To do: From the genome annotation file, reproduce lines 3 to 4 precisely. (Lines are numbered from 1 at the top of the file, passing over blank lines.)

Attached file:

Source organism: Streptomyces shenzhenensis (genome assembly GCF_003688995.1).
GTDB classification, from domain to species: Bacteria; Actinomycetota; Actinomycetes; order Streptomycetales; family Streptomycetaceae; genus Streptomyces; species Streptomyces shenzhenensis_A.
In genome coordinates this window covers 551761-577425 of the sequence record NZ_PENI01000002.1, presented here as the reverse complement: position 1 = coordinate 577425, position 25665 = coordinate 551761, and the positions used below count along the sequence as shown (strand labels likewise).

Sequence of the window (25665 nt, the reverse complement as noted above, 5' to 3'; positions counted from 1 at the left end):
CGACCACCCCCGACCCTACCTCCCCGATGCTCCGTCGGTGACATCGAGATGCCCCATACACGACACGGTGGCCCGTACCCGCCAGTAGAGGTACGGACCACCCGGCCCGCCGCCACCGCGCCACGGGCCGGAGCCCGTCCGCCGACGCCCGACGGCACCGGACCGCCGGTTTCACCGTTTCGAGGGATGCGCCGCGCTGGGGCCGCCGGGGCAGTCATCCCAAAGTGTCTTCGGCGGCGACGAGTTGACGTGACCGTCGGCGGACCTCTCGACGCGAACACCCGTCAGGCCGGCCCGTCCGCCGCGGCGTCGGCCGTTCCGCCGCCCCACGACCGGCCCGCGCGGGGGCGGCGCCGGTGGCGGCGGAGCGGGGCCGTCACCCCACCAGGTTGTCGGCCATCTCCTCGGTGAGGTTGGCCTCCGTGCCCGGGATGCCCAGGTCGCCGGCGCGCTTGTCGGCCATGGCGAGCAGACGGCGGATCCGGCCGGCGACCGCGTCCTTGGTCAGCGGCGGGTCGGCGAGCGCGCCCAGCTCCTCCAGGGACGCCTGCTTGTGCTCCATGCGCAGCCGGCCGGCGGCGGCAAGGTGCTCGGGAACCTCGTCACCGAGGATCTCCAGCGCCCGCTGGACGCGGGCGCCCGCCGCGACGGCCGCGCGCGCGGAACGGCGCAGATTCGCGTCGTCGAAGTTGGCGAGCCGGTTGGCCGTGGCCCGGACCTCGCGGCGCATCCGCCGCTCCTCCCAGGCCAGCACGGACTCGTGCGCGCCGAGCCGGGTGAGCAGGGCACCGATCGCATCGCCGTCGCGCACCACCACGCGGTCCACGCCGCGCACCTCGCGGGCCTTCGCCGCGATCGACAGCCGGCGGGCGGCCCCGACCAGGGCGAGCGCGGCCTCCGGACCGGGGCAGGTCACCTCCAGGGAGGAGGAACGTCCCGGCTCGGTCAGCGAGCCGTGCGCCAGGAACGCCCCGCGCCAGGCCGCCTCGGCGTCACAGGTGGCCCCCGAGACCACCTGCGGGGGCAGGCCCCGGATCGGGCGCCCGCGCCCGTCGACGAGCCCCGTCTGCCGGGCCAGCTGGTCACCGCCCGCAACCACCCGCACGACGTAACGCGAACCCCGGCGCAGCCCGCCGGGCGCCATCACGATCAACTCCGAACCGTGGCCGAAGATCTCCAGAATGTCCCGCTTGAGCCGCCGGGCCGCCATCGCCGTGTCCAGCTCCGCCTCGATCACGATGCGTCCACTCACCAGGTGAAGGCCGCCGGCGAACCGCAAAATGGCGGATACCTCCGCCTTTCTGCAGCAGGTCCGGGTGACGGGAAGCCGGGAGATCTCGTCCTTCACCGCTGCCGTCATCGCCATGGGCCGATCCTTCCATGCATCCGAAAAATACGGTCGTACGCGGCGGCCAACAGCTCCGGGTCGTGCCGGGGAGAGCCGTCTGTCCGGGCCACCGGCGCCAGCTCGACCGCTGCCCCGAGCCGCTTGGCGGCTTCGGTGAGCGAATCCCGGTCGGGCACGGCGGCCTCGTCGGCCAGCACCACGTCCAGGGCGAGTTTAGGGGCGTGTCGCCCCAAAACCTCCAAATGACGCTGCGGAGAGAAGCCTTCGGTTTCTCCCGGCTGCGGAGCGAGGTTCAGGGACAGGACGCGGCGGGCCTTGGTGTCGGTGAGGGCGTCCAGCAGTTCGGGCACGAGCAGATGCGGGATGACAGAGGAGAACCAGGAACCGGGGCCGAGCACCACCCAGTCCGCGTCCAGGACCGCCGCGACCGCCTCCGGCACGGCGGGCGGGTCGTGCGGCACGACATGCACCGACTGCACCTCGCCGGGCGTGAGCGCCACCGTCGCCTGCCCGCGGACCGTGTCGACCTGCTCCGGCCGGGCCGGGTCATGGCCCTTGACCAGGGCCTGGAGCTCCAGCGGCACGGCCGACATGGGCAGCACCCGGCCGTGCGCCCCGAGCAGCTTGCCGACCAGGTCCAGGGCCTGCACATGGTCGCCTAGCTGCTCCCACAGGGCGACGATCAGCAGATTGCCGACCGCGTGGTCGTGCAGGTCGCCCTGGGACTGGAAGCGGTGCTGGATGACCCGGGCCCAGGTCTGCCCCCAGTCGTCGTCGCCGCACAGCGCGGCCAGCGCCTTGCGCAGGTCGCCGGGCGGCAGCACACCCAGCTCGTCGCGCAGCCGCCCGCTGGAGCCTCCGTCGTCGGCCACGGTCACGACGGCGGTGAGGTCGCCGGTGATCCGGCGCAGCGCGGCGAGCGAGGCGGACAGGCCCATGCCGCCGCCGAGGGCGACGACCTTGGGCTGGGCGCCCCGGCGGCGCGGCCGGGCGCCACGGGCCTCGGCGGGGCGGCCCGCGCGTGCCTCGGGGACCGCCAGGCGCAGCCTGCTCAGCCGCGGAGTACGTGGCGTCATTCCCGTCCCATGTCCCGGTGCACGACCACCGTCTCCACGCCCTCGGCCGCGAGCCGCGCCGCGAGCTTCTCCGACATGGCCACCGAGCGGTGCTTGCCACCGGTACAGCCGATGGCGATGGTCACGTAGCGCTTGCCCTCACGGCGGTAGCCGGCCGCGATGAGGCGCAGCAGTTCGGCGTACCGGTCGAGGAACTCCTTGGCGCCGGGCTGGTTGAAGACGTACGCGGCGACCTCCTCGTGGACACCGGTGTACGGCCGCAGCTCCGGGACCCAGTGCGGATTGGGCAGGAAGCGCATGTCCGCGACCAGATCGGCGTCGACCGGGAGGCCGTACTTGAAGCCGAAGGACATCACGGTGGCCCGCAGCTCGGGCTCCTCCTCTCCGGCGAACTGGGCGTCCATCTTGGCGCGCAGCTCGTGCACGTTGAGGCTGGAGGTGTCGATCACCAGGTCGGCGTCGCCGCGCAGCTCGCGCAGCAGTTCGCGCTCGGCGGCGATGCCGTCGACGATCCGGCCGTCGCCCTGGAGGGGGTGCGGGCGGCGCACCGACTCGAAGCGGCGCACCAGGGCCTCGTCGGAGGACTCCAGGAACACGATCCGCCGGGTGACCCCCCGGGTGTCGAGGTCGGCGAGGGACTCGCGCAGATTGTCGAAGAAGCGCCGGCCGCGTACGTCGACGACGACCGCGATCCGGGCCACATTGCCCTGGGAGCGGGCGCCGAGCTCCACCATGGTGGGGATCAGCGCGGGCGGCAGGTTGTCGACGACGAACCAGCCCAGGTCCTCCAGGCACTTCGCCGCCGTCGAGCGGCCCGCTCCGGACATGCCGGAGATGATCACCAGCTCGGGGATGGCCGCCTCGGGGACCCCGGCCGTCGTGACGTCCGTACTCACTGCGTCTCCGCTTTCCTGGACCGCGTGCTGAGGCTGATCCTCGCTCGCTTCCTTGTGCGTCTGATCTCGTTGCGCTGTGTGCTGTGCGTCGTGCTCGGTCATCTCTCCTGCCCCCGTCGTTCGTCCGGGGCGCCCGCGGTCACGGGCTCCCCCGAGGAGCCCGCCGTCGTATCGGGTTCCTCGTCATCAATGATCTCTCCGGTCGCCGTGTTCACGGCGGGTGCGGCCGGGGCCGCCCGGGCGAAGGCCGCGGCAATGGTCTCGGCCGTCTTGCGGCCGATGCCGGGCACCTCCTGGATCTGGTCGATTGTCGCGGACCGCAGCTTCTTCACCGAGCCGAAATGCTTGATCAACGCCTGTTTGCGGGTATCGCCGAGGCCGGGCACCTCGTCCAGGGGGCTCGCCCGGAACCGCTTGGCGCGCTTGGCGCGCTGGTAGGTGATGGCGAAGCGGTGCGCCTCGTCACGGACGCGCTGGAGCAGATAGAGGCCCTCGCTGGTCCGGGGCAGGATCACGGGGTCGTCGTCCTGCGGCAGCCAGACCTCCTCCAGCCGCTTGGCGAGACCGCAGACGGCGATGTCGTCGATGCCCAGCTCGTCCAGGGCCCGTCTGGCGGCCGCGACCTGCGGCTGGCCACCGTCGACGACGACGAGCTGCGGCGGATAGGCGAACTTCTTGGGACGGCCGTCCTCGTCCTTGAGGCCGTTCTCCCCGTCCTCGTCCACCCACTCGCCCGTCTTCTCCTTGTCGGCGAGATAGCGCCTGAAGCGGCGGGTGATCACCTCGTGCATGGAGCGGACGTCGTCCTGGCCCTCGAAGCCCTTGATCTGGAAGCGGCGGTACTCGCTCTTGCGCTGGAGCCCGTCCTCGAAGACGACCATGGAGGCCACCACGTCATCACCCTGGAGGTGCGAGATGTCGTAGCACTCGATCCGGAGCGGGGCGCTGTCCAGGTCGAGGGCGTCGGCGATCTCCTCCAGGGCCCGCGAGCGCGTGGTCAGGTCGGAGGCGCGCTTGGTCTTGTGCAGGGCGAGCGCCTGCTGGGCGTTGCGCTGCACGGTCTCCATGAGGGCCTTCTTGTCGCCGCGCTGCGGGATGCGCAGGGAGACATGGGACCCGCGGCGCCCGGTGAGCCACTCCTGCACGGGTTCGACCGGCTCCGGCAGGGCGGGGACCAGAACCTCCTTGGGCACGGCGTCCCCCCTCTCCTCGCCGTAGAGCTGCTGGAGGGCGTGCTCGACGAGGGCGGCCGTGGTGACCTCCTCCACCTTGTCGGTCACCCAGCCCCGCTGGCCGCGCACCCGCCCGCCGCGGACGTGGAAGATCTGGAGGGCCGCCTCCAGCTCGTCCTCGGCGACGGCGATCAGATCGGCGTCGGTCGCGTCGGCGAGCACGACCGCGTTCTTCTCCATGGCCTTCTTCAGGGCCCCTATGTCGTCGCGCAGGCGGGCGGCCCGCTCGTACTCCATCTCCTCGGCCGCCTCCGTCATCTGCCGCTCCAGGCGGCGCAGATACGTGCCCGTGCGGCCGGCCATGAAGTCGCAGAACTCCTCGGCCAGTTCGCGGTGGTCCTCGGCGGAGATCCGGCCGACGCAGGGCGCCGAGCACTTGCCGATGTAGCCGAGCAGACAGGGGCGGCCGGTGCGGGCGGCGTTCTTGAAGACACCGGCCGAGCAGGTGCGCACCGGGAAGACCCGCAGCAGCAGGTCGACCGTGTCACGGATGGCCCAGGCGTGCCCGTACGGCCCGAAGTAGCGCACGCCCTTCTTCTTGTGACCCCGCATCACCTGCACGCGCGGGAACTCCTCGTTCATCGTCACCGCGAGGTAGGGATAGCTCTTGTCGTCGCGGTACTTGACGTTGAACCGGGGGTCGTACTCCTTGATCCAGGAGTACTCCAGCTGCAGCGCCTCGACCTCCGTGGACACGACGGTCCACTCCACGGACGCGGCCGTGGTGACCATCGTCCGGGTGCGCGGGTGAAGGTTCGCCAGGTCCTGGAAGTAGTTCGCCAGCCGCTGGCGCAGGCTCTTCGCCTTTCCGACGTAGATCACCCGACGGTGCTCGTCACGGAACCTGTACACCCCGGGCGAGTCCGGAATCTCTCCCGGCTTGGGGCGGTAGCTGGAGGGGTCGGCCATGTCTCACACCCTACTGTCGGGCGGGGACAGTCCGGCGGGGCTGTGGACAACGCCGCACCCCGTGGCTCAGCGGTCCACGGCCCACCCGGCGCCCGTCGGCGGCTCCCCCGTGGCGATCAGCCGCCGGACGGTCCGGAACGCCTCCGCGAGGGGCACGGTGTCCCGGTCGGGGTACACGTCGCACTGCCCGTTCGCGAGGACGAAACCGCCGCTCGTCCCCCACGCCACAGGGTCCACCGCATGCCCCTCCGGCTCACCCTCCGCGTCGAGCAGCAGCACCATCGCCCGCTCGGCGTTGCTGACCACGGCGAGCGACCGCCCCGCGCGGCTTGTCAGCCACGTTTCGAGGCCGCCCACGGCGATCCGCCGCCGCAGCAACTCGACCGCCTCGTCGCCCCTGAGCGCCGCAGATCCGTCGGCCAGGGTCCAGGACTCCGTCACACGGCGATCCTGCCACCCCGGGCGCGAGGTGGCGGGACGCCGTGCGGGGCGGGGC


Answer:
In genome coordinates this window covers 551761-577425 of the sequence record NZ_PENI01000002.1, presented here as the reverse complement: position 1 = coordinate 577425, position 25665 = coordinate 551761, and the positions used below count along the sequence as shown (strand labels likewise).

Sequence of the window (25665 nt, the reverse complement as noted above, 5' to 3'; positions counted from 1 at the left end):